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Written by Joseph McQuade.

At a recent meeting between 14 Asian countries, the topic of security was high on the agenda. A pledge to cooperate towards a peaceful future lies at the heart of the intergovernmental organisation known as the Heart of Asia – Istanbul Process. Whether the group lives up to this pledge is another matter.

Formed in Istanbul in November 2011, the group is part of an international effort to build and secure regional cooperation around Afghanistan. It believes the country’s security and stability is “vital” to the prosperity of the Heart of Asia region, a geographical expanse stretching from Turkey across Central and South Asia to China.

At its sixth and most recent meeting, held in Amritsar, India, in December 2016, the participants referred to terrorism as the single greatest threat to peace. They went on to demand an immediate end to all of its forms.

They also reaffirmed a commitment to “advancing regional cooperation” while stressing the importance of international efforts to combat the enactment, encouragement, and financing of acts of terror.

But the group includes several member countries – Iran, Saudi Arabia, Pakistan – which have been accused of sponsoring international terrorism.

And by far the most significant feature of the meeting was the criticism heaped upon Pakistan by India and Afghanistan. In his speech, Indian prime minister Narendra Modi declared that action against terrorism itself was not enough – but that the world would also need to take steps against “those who support, shelter and finance them”. Modi added:

Silence and inaction against terrorism in Afghanistan and our region will only embolden terrorists and their masters.

This was a deliberate reference to Pakistan, which India has long accused of sponsoring terrorist elements in the ongoing dispute over Kashmir.

Similarly, Afghan president Ashraf Ghani called the toleration by “some states” of terrorist organisations within their borders the “spectre in the room”. He went on to suggest that the US$500m in aid promised by Islamabad would be better spent on eliminating terrorist groups plotting attacks against Afghanistan from within Pakistani borders.

As Afghanistan’s relationship with Pakistan has worsened in recent years, Kabul’s ties with New Delhi have become increasingly strong. This builds on previous attempts by India to isolate Pakistan from the international community. At the BRICS meeting in Goa earlier in the year, Modi slammed Pakistan as the “mothership of terrorism”.

There is mounting evidence that Pakistan is finding itself increasingly isolated from the international community.

This criticism stands in stark contrast to the surprising phone conversation recently reported between American President-elect Donald Trump and Pakistani prime minister Nawaz Sharif.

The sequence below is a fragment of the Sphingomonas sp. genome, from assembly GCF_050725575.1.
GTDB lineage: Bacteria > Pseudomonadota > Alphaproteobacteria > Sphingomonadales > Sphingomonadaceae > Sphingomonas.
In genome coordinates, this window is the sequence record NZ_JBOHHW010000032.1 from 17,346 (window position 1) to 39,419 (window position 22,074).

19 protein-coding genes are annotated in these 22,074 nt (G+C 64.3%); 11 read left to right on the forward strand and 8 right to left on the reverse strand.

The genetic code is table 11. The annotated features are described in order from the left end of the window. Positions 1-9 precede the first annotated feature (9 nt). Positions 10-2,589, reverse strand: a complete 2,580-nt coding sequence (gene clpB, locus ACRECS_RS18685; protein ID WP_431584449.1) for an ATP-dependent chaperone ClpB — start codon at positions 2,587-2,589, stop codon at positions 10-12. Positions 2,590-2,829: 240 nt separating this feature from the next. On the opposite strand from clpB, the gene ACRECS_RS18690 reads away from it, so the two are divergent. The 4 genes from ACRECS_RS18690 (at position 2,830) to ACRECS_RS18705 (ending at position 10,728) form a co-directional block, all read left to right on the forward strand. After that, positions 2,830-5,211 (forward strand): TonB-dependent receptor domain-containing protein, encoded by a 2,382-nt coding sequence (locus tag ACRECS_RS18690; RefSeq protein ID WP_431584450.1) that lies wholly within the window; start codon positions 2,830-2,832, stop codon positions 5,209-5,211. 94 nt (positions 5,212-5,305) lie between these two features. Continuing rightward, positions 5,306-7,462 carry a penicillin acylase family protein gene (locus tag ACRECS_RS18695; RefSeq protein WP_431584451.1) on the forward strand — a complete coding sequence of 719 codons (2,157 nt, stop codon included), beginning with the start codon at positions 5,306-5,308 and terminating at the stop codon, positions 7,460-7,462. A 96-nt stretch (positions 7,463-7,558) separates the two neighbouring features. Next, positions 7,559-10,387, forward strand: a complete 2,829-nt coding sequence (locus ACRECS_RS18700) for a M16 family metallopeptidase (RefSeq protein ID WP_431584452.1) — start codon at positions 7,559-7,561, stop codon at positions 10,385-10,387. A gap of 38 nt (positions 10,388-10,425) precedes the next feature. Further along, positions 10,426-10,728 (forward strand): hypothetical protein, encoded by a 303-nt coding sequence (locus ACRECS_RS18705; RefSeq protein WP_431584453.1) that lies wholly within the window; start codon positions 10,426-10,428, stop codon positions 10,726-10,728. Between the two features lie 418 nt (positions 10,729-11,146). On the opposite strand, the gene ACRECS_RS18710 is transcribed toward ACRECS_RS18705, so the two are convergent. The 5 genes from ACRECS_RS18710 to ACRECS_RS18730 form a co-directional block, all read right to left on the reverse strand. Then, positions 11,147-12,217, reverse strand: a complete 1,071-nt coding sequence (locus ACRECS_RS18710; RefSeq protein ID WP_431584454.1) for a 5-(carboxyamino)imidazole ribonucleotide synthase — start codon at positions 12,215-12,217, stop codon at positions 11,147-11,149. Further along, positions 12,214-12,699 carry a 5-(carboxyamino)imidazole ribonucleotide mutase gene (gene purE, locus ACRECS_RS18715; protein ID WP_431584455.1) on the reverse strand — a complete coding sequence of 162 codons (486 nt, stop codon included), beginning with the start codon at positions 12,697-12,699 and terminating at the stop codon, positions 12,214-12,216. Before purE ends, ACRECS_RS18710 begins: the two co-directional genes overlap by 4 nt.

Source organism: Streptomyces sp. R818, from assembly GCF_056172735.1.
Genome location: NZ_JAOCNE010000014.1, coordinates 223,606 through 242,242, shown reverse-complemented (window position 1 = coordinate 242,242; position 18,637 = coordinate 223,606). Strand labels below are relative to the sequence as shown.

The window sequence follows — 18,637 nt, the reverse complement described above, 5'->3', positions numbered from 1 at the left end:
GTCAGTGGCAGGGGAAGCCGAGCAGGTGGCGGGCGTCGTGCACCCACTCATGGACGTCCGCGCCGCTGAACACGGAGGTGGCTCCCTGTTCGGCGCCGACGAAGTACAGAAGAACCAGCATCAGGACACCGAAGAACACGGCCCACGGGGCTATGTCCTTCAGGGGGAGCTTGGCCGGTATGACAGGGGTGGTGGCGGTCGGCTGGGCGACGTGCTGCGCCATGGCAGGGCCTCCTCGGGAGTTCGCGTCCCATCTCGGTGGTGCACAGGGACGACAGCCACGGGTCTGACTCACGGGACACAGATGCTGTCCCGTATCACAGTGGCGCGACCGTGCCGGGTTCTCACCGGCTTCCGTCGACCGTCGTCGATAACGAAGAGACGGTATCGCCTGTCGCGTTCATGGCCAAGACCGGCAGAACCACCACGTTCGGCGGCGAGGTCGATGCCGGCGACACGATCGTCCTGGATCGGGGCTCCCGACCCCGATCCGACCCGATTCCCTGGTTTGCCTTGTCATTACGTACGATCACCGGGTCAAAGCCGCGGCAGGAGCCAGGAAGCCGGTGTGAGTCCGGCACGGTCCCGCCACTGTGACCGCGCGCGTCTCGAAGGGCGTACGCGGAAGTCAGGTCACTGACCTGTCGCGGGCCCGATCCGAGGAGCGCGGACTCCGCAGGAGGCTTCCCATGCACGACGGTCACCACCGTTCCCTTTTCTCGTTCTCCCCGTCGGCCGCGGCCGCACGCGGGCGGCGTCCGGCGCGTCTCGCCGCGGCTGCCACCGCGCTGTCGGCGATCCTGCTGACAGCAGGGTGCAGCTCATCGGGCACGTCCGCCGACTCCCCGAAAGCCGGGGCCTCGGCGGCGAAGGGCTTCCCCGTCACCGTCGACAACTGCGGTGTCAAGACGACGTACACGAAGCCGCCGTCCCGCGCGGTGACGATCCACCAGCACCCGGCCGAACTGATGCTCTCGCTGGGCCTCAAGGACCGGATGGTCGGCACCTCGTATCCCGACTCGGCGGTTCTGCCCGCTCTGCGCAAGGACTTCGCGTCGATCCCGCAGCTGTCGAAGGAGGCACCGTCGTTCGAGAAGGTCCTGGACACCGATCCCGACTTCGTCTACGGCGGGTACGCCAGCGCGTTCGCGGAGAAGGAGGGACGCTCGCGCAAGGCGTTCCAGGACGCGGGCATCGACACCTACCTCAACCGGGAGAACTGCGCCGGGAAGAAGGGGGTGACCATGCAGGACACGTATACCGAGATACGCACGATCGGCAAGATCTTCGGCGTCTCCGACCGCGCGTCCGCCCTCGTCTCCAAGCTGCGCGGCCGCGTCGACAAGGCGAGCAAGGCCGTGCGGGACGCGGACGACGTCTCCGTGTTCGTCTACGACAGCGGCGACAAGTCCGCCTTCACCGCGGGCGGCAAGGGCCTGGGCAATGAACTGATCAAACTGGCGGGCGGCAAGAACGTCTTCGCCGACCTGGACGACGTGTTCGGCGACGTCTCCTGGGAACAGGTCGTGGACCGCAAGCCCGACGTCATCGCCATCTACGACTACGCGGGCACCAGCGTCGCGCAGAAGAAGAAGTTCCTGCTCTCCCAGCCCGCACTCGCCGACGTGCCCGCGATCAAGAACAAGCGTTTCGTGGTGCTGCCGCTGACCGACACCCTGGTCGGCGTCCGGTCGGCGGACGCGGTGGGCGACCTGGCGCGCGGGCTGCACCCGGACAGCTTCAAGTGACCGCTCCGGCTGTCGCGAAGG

During this exchange, Trump reportedly gushed that he would love to visit Pakistan, referred to Sharif as a “terrific guy”, and described Pakistan as a “fantastic place of fantastic people”.

This of course followed a series of other unexpected foreign policy statements by Trump. Not yet sworn into the White House, he has already praised the notoriously despotic president of Kazakhstan, suggested the appointment of Nigel Farage as UK ambassador to Washington, and spoken on the phone to Taiwanese President Tsai Ing-wen, a departure from more than 35 years of US-China protocol.

The President of Taiwan CALLED ME today to wish me congratulations on winning the Presidency. Thank you!

If Trump does indeed pursue more cordial relations with Pakistan, this is bound to infuriate India, particularly given Trump’s campaign promises of forging a closer Indo-US relationship.

During his presidential campaign, Trump courted Indian-American supporters linked to the Hindu nationalist Bharatiya Janata Party (BJP) that swept Modi into power in 2014. Trump went so far as to paraphrase one of Modi’s catchphrases in a commercial in which he awkwardly declared in Hindi: “Ab ki baar, Trump sarkar” (“This time, a Trump government”).

Trump on terror

Part of Trump’s promised appeal to Hindu nationalist supporters was his tough stance on terrorism, exemplified by the proposal of draconian measures that include banning Muslim entry into the US and requiring Muslim-Americans to carry special identity cards. These measures have drawn heavy criticism across the political spectrum but seem to align with Trump’s promise to defeat “radical Islamic terrorism”.

And while Trump’s recent comments about Pakistan may not be enough to derail US-India relations, if he continues to try to play both sides of this tense relationship, the consequences could be dire.

Born out of the partition of British India along religious lines, the two nuclear-armed South Asian nations have fought four wars, as well as a number of border skirmishes and standoffs.

Things have been particularly tense this year following a major escalation of hostilities between the two countries after a terrorist attack that killed 18 Indian soldiers, for which many in India hold Pakistan responsible.

The Amritsar meeting highlighted the potential of regional groups such as Heart of Asia to develop international solutions to global issues. But it also offered a warning of the deepening fault lines that could spell disaster for the very regional security it was designed to protect.

Joseph McQuade is a PhD Candidate and Gates Scholar at the University of Cambridge. This article was first published on The Conversation and can be found here. Image credit: Koshy Koshy/Flickr.

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